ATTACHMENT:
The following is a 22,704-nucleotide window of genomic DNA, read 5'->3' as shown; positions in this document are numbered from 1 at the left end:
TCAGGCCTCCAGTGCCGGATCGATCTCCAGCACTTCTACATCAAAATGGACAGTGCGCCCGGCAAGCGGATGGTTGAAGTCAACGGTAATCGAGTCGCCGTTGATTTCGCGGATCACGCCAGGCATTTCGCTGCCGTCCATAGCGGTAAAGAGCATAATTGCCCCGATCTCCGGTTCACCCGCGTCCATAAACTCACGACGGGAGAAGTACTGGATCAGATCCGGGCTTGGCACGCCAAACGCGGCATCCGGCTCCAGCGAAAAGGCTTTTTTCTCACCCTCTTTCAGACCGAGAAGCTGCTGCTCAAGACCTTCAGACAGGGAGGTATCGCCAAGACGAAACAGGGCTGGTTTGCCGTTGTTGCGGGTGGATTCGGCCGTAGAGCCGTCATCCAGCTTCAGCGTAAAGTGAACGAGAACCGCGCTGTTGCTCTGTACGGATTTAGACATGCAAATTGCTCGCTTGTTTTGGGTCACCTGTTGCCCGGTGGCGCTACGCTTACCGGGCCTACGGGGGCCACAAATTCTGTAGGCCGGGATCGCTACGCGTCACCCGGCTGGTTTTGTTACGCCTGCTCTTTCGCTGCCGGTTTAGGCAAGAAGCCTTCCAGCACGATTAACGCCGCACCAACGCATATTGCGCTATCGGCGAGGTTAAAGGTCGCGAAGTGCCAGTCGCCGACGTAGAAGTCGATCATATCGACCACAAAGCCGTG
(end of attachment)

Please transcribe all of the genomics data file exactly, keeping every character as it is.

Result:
The following is a 22,704-nucleotide window of genomic DNA, read 5'->3' as shown; positions in this document are numbered from 1 at the left end:
TCAGGCCTCCAGTGCCGGATCGATCTCCAGCACTTCTACATCAAAATGGACAGTGCGCCCGGCAAGCGGATGGTTGAAGTCAACGGTAATCGAGTCGCCGTTGATTTCGCGGATCACGCCAGGCATTTCGCTGCCGTCCATAGCGGTAAAGAGCATAATTGCCCCGATCTCCGGTTCACCCGCGTCCATAAACTCACGACGGGAGAAGTACTGGATCAGATCCGGGCTTGGCACGCCAAACGCGGCATCCGGCTCCAGCGAAAAGGCTTTTTTCTCACCCTCTTTCAGACCGAGAAGCTGCTGCTCAAGACCTTCAGACAGGGAGGTATCGCCAAGACGAAACAGGGCTGGTTTGCCGTTGTTGCGGGTGGATTCGGCCGTAGAGCCGTCATCCAGCTTCAGCGTAAAGTGAACGAGAACCGCGCTGTTGCTCTGTACGGATTTAGACATGCAAATTGCTCGCTTGTTTTGGGTCACCTGTTGCCCGGTGGCGCTACGCTTACCGGGCCTACGGGGGCCACAAATTCTGTAGGCCGGGATCGCTACGCGTCACCCGGCTGGTTTTGTTACGCCTGCTCTTTCGCTGCCGGTTTAGGCAAGAAGCCTTCCAGCACGATTAACGCCGCACCAACGCATATTGCGCTATCGGCGAGGTTAAAGGTCGCGAAGTGCCAGTCGCCGACGTAGAAGTCGATCATATCGACCACAAAGCCGTG